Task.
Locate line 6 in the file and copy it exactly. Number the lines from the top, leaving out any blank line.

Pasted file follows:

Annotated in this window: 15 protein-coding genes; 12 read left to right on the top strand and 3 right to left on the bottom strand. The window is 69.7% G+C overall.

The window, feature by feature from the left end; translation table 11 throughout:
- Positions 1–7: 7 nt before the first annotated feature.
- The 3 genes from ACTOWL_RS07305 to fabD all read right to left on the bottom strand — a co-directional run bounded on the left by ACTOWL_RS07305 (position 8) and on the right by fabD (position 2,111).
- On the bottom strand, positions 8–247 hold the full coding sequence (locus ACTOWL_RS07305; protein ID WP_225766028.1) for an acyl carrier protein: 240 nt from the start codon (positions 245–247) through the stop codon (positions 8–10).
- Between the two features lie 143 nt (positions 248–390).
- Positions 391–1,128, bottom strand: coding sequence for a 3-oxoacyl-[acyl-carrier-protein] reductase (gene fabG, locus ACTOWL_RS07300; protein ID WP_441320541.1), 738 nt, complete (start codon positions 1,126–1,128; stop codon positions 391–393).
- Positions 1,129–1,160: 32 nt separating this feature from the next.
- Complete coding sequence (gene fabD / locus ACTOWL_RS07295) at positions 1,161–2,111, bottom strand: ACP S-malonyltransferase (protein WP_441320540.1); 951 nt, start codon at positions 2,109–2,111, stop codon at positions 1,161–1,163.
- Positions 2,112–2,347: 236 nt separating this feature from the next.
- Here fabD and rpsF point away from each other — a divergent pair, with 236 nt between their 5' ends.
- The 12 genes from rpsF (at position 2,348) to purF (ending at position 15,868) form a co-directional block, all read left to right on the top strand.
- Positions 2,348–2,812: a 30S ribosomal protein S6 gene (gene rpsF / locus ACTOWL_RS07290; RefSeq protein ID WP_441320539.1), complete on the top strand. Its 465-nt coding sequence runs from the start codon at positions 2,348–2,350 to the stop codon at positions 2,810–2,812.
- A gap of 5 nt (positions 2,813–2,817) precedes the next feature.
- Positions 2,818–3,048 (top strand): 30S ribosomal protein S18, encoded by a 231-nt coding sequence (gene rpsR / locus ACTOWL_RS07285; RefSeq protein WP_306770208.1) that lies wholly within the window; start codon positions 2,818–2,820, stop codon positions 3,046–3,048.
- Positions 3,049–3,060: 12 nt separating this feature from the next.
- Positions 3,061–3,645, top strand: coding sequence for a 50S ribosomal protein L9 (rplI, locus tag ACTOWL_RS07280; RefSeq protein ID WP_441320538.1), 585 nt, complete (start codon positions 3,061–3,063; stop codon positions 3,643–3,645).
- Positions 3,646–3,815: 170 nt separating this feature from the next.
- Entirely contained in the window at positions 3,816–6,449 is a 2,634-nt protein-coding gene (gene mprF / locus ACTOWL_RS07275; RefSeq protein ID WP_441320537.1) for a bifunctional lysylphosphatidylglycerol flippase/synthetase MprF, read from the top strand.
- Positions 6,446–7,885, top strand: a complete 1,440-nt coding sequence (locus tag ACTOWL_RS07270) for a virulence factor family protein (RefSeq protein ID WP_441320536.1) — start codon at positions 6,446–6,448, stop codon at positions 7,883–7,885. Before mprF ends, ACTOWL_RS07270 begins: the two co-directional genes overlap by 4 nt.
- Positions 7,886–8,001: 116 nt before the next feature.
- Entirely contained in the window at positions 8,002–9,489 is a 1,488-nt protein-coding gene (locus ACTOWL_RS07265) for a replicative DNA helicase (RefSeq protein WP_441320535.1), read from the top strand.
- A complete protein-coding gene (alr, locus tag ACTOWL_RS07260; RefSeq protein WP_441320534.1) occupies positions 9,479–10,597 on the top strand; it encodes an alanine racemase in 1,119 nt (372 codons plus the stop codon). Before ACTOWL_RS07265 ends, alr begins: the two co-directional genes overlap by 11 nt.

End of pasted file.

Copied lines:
- Between the two features lie 143 nt (positions 248–390).